Last fall, my husband and I took a long weekend with two of our children in Estes Park. We live in south Denver, Colorado, and the drive takes less than two hours. My husband and his son went up earlier, and my daughter and I left for the mountains at 5:00 p.m. We were on the road for 30 minutes when the snow and rain began...
As a guest speaker, Dr. Carrie Arnold names and puts a spotlight on the Silencing of Women in the workplace as a forced invisibility. As a human development researcher and master coach, she discusses the implications of feeling muffled, suppressed, and muted in an environment and the impact it has on a woman’s decision to stay and suffer in the workplace, to leave, or to recover, find their voice and heal. This discussion highlights the implications in the lives of women of color and touches on issues of intersectionality, privilege, and, ultimately, the importance of noticing silencing and engaging healing practices.
Imagine an executive leader has hired you as a coach to help her with issues that stem from lacking confidence, managing conflict and being more decisive.
When you do your intake, you learn the following.
She has worked hard to get the corner office, has a Ph.D. and has two decades of industry experience. She is in that mid-50 age range, allowing her to reconsider what she perceives to be necessary and relevant, as well as a genuine acceptance of self. She now has a salary with benefits that permit things impossible in earlier years. This is the time to appreciate that she knows how to manage, compete with men in knowledge and technical abilities, contribute in meaningful ways, and strategically lead. She can now think about transformation and explore vertical development and broader ways of viewing her world. Imagine all this is true, but you discover after several coaching sessions she also feels silenced…
Most executives in healthcare carry hefty loads that are often too heavy to bear alone. Carrie A. L. Arnold, PhD, principal coach and consultant of Denver-based The Willow Group, says it is difficult for many leaders who find themselves in executive roles and still wrestle with basic leadership issues, as it is hard for them to ask for help as there is an assumption they should know things by now.
Although the labor force is more evenly split between men and women, men and women are not equally using their voices. As a female leader, you may have experienced a phenomenon called “silencing.” Dr. Carrie Arnold says feeling silenced as a female leader is a “unique and widespread leadership issue impacting millions of women in the workforce.”
2017 was an interesting year! We saw shifts in the political landscape that introduced new rhetoric and a women’s march. We saw females in Hollywood and politics stepping forward and breaking silence to share their experience with sexual harassment. They made the cover of Time Magazine as person of the year. From Wonder Woman to the first female doctor finally introduced on Doctor Who, we have seen a surge of powerful female moves. It remains to be seen if these acts of power, behavior, and voice are creating a new normal or if they will be looked back on as moments in history when women rose above a pervasive silencing culture.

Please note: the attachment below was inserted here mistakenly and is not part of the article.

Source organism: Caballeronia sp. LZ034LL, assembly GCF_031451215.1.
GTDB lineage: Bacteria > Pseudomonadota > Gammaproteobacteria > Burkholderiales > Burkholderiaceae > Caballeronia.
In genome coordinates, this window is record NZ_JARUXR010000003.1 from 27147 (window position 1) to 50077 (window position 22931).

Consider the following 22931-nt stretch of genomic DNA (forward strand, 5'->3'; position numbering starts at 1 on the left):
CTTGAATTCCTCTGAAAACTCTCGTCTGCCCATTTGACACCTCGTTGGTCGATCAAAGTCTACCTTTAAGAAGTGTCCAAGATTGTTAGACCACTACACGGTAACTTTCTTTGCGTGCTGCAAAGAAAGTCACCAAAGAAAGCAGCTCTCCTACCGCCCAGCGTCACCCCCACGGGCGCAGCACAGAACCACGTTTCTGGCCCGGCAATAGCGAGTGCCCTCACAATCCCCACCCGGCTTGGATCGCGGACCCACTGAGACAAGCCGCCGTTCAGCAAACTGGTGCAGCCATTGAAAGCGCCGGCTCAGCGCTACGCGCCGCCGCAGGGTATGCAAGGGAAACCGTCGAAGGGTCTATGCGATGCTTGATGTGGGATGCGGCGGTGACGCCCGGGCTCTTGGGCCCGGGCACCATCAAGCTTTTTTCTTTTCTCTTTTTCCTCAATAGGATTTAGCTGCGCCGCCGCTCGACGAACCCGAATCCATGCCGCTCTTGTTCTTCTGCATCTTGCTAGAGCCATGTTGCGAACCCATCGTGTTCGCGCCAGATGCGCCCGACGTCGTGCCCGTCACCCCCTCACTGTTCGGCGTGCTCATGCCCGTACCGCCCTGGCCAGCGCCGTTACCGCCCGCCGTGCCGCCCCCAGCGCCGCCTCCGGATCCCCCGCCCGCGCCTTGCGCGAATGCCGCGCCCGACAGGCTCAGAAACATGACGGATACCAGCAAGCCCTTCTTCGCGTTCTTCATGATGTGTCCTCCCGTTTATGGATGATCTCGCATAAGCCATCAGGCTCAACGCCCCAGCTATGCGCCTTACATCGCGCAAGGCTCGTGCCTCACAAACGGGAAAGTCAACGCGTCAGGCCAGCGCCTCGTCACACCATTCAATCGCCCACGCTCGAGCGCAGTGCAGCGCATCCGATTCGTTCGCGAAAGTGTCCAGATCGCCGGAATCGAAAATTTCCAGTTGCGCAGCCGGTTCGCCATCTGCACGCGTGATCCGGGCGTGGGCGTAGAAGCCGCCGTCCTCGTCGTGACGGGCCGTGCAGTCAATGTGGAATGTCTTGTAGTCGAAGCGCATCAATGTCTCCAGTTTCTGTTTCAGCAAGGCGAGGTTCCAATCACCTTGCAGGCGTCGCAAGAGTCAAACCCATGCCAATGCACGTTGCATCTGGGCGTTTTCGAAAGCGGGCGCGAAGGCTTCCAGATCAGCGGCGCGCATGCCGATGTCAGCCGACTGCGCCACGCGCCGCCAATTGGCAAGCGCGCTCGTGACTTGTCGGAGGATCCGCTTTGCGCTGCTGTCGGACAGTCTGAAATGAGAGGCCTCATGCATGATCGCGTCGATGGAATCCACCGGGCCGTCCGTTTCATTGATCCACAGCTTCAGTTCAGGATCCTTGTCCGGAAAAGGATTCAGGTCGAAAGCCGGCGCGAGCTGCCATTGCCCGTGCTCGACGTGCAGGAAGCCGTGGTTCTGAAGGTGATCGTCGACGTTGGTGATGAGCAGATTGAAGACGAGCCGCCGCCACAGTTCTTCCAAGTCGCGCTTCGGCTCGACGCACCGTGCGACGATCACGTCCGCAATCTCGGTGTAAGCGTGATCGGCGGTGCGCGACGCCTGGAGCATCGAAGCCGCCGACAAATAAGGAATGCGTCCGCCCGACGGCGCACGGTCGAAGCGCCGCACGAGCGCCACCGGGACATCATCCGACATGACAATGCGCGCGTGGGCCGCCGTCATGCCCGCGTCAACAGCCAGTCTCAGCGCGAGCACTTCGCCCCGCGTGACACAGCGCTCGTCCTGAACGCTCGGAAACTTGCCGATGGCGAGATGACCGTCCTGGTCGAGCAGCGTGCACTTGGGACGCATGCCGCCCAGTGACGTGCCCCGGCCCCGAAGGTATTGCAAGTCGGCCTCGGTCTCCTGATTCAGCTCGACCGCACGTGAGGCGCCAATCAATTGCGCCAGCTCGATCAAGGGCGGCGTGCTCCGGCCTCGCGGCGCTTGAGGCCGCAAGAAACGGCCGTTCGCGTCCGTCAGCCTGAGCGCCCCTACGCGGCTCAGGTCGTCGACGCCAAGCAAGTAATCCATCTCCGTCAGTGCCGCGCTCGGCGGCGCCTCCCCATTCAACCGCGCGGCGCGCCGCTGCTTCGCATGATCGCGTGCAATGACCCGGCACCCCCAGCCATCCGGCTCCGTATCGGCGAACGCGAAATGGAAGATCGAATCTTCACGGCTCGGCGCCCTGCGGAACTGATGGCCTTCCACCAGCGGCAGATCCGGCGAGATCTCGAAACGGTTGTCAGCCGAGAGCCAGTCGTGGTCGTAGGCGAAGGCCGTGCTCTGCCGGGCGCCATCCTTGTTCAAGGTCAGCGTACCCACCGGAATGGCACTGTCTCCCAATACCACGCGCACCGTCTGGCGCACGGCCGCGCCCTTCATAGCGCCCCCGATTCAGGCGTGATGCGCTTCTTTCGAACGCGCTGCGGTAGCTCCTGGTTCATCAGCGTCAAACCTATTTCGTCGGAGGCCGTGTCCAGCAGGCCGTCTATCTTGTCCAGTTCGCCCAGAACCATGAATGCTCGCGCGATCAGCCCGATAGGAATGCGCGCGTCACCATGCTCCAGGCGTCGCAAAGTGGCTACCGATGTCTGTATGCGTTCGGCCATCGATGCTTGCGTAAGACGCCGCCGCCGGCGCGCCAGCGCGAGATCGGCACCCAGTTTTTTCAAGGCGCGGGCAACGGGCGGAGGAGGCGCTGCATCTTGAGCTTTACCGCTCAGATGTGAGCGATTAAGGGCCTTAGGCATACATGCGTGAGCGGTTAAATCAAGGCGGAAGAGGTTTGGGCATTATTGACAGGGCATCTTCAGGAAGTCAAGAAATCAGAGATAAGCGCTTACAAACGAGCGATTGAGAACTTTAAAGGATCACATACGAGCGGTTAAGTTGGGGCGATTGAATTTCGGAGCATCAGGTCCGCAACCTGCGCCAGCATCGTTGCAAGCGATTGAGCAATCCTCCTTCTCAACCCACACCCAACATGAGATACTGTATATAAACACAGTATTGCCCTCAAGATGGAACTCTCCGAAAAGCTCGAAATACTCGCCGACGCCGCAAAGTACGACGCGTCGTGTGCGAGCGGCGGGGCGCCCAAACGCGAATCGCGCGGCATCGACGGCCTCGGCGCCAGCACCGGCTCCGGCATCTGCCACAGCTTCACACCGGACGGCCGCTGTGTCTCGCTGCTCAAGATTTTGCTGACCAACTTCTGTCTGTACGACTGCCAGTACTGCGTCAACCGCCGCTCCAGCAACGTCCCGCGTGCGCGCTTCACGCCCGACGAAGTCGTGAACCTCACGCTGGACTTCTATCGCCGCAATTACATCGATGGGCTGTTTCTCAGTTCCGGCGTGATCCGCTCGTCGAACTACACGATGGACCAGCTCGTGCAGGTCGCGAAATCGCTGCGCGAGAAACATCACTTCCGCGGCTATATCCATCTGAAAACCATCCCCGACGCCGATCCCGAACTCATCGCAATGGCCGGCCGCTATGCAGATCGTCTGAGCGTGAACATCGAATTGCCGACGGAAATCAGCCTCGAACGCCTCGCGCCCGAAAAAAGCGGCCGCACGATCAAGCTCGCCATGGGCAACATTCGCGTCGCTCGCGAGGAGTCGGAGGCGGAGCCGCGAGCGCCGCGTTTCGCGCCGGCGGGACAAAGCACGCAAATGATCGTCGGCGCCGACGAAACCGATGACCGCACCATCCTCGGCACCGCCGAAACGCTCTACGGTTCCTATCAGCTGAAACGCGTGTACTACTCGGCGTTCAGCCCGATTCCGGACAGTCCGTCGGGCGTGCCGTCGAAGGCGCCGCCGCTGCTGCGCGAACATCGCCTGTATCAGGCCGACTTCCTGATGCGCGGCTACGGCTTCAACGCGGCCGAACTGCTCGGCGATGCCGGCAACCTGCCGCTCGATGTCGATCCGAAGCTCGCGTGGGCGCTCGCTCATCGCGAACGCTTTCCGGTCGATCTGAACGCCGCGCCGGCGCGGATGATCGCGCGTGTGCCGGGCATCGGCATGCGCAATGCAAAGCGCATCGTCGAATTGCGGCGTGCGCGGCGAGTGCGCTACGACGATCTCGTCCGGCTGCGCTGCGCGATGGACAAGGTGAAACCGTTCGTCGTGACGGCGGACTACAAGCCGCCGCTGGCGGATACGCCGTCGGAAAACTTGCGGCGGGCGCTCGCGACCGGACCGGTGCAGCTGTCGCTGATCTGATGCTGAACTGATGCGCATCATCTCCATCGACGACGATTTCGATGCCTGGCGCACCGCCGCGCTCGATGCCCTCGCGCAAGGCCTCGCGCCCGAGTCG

In her dissertation, Dr. Carrie Arnold discovered that silencing is a common experience among female leaders. When they experience silencing, female leaders notice a shift in their leadership behavior, becoming disengaged with peers and direct reports. Unfortunately, this disengagement can contribute to further silencing of women in the organization. Among the women she interviewed, Dr. Arnold noted that only 25% were able to recover from silencing experiences without making a job change or opting out of leadership. Of those who respond to silencing by making a job change, only half were able to full recover from those experiences. Feeling silenced in the workplace impacts not only leadership behavior but also women's physical, cognitive, emotional, and spiritual health.
The concept of feeling silenced while in a leadership role is a paradox that many women do not discuss. Based on original research conducted in 2016 of the silenced female leader, this white paper highlights the study findings for practitioners conducting leadership development. A short review of the background and summary of the overall results is followed by two primary research findings.
Carrie Arnold, PhD, MCC, BCC
In no particular order: Author | Dog mom to Moose | Speaker| Reader Mom to human offspring Wife | Lover of Learning Leadership coach & consultant, The Willow Group | Fellow, Institute for Social Innovation